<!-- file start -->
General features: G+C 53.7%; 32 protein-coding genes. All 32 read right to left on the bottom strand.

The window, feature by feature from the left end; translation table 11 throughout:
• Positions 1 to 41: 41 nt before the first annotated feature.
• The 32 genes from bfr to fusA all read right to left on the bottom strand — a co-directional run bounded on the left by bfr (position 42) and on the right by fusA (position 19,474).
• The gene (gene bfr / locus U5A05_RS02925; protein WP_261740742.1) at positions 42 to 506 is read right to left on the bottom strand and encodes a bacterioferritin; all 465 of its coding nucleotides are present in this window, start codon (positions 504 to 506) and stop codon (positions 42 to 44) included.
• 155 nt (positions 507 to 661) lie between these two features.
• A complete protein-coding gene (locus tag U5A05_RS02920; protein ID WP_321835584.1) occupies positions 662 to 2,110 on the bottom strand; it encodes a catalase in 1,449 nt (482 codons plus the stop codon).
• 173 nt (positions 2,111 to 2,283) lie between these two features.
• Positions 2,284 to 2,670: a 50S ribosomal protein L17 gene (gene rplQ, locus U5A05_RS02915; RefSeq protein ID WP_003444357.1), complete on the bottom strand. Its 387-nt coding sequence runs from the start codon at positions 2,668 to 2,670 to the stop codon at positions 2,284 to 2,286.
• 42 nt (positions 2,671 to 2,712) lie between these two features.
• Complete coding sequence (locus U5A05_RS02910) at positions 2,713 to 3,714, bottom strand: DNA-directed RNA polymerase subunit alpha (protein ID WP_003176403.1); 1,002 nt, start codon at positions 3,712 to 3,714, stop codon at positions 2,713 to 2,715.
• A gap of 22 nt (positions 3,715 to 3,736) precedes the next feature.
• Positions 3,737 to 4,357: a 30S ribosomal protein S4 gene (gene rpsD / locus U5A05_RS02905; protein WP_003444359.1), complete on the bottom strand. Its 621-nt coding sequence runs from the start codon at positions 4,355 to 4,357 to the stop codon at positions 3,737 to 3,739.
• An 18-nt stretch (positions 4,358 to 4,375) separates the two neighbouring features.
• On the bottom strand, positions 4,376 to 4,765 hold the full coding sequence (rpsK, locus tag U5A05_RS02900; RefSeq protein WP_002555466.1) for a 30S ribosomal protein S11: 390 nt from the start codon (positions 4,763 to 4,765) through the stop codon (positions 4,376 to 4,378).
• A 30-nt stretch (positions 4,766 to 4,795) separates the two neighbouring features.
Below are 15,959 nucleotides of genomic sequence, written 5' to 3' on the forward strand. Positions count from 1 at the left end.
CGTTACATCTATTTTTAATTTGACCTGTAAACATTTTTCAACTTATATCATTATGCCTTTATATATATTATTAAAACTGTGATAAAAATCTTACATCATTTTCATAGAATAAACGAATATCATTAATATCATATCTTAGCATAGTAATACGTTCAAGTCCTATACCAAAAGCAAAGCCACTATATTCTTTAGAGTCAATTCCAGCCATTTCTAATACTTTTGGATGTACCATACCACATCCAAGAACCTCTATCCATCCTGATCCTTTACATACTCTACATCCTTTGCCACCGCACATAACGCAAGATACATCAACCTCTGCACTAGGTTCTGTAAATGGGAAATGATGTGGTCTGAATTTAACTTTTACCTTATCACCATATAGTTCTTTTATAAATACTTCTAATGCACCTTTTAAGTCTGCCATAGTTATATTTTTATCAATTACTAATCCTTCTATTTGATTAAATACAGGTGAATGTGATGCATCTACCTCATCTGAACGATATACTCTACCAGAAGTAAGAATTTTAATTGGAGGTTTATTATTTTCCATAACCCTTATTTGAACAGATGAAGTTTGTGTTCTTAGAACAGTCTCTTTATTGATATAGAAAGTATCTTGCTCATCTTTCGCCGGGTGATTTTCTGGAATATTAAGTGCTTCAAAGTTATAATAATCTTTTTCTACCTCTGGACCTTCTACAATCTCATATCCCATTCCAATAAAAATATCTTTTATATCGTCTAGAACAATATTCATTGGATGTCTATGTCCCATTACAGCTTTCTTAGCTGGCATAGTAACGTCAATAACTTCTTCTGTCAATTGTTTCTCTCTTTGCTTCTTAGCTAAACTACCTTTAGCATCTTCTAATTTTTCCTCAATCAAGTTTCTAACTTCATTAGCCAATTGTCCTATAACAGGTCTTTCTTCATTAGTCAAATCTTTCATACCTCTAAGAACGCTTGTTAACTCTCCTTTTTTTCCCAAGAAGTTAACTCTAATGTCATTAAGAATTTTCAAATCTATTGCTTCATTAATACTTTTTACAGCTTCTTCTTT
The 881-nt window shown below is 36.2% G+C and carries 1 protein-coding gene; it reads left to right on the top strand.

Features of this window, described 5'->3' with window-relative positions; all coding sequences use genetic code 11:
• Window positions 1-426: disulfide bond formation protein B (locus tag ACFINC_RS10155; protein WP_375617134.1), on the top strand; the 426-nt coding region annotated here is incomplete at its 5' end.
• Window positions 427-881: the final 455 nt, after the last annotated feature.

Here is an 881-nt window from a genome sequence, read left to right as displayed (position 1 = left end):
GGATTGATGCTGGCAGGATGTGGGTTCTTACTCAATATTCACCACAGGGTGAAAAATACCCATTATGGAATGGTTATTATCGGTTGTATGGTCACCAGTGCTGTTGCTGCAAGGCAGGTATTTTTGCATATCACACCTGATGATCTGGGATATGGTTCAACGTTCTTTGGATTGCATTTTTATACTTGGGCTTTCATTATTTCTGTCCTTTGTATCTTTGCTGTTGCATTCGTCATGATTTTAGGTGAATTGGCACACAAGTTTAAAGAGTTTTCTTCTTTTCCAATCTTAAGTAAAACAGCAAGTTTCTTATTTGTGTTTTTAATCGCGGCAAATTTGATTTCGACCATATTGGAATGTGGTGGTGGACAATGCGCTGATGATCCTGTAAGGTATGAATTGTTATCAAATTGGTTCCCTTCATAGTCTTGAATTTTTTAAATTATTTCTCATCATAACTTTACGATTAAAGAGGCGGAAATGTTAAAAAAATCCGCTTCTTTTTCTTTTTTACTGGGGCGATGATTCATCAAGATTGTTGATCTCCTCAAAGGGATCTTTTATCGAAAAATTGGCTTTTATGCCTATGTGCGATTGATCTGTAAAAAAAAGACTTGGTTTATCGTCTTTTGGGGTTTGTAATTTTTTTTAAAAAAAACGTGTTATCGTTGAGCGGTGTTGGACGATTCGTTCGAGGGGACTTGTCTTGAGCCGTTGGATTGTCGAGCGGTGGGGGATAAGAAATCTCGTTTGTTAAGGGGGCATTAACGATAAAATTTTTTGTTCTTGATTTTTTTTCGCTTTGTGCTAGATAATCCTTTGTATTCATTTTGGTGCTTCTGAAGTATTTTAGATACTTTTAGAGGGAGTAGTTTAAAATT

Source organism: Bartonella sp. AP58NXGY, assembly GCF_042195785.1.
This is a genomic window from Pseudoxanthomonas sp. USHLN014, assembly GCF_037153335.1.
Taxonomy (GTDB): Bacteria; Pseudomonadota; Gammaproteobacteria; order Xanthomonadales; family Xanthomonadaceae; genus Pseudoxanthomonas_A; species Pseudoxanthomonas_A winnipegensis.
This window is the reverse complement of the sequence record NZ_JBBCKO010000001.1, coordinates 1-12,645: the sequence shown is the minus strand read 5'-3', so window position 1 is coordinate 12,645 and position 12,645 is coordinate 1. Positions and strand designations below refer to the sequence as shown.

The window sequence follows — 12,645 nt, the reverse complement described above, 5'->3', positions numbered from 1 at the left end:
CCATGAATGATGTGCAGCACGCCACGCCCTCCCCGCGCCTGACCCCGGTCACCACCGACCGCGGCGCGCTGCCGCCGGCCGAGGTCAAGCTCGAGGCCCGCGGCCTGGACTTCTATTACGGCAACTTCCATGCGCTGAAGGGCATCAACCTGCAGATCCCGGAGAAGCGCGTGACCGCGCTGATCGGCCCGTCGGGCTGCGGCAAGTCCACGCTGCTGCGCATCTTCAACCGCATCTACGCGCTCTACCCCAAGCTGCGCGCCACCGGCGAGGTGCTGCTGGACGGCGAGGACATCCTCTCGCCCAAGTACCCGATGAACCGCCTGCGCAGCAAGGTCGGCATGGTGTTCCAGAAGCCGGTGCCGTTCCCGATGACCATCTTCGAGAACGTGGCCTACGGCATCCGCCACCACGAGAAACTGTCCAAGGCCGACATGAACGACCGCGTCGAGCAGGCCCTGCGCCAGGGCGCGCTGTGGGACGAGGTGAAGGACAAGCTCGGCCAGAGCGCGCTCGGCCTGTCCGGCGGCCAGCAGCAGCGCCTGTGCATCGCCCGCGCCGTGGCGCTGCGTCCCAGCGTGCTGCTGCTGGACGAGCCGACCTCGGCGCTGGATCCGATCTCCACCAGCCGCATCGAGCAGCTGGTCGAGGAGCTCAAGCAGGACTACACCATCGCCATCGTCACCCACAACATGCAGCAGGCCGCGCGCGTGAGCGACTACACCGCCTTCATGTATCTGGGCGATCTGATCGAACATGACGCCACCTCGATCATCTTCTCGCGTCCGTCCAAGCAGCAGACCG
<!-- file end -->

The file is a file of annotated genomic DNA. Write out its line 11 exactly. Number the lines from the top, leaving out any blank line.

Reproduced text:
• Complete coding sequence (locus U5A05_RS02910) at positions 2,713 to 3,714, bottom strand: DNA-directed RNA polymerase subunit alpha (protein ID WP_003176403.1); 1,002 nt, start codon at positions 3,712 to 3,714, stop codon at positions 2,713 to 2,715.